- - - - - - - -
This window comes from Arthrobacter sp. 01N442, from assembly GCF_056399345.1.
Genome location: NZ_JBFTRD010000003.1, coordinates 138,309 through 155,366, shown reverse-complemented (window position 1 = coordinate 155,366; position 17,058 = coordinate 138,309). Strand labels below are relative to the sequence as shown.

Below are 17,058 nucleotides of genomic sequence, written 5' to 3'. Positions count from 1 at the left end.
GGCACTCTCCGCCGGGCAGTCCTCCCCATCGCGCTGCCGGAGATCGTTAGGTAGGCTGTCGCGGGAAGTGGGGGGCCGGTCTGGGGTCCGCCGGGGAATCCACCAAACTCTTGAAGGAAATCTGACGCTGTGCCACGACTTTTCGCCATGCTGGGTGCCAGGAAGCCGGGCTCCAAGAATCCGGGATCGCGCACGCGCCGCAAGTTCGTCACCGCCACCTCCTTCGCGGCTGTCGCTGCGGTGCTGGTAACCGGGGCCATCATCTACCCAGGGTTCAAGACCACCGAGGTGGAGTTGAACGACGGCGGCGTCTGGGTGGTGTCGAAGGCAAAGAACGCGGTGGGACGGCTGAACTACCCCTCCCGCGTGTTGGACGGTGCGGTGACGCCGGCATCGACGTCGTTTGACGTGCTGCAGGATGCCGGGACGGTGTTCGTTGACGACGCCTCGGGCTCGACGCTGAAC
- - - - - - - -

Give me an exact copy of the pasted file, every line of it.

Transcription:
This window comes from Arthrobacter sp. 01N442, from assembly GCF_056399345.1.
Genome location: NZ_JBFTRD010000003.1, coordinates 138,309 through 155,366, shown reverse-complemented (window position 1 = coordinate 155,366; position 17,058 = coordinate 138,309). Strand labels below are relative to the sequence as shown.

Below are 17,058 nucleotides of genomic sequence, written 5' to 3'. Positions count from 1 at the left end.
GGCACTCTCCGCCGGGCAGTCCTCCCCATCGCGCTGCCGGAGATCGTTAGGTAGGCTGTCGCGGGAAGTGGGGGGCCGGTCTGGGGTCCGCCGGGGAATCCACCAAACTCTTGAAGGAAATCTGACGCTGTGCCACGACTTTTCGCCATGCTGGGTGCCAGGAAGCCGGGCTCCAAGAATCCGGGATCGCGCACGCGCCGCAAGTTCGTCACCGCCACCTCCTTCGCGGCTGTCGCTGCGGTGCTGGTAACCGGGGCCATCATCTACCCAGGGTTCAAGACCACCGAGGTGGAGTTGAACGACGGCGGCGTCTGGGTGGTGTCGAAGGCAAAGAACGCGGTGGGACGGCTGAACTACCCCTCCCGCGTGTTGGACGGTGCGGTGACGCCGGCATCGACGTCGTTTGACGTGCTGCAGGATGCCGGGACGGTGTTCGTTGACGACGCCTCGGGCTCGACGCTGAAC